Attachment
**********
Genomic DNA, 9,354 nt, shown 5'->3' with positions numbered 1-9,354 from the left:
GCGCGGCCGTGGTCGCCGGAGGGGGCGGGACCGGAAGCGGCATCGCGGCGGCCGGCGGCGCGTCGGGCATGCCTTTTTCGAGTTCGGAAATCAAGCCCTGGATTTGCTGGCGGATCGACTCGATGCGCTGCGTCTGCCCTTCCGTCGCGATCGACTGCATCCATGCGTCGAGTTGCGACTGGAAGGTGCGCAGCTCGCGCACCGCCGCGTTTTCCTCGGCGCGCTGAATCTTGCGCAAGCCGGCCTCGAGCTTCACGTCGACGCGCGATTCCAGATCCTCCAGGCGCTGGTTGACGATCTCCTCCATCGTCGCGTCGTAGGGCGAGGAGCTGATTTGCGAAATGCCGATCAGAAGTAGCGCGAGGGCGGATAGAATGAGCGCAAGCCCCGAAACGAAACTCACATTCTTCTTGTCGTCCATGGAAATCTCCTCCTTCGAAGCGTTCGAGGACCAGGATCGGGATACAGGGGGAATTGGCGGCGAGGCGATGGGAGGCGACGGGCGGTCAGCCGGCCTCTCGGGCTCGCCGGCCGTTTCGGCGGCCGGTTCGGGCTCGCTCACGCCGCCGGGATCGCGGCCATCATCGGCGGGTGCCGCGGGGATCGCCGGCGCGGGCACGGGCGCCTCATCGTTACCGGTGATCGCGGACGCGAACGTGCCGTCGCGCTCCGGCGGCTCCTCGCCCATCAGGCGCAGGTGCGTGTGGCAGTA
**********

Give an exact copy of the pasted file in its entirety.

Genomic DNA, 9,354 nt, shown 5'->3' with positions numbered 1-9,354 from the left:
GCGCGGCCGTGGTCGCCGGAGGGGGCGGGACCGGAAGCGGCATCGCGGCGGCCGGCGGCGCGTCGGGCATGCCTTTTTCGAGTTCGGAAATCAAGCCCTGGATTTGCTGGCGGATCGACTCGATGCGCTGCGTCTGCCCTTCCGTCGCGATCGACTGCATCCATGCGTCGAGTTGCGACTGGAAGGTGCGCAGCTCGCGCACCGCCGCGTTTTCCTCGGCGCGCTGAATCTTGCGCAAGCCGGCCTCGAGCTTCACGTCGACGCGCGATTCCAGATCCTCCAGGCGCTGGTTGACGATCTCCTCCATCGTCGCGTCGTAGGGCGAGGAGCTGATTTGCGAAATGCCGATCAGAAGTAGCGCGAGGGCGGATAGAATGAGCGCAAGCCCCGAAACGAAACTCACATTCTTCTTGTCGTCCATGGAAATCTCCTCCTTCGAAGCGTTCGAGGACCAGGATCGGGATACAGGGGGAATTGGCGGCGAGGCGATGGGAGGCGACGGGCGGTCAGCCGGCCTCTCGGGCTCGCCGGCCGTTTCGGCGGCCGGTTCGGGCTCGCTCACGCCGCCGGGATCGCGGCCATCATCGGCGGGTGCCGCGGGGATCGCCGGCGCGGGCACGGGCGCCTCATCGTTACCGGTGATCGCGGACGCGAACGTGCCGTCGCGCTCCGGCGGCTCCTCGCCCATCAGGCGCAGGTGCGTGTGGCAGTA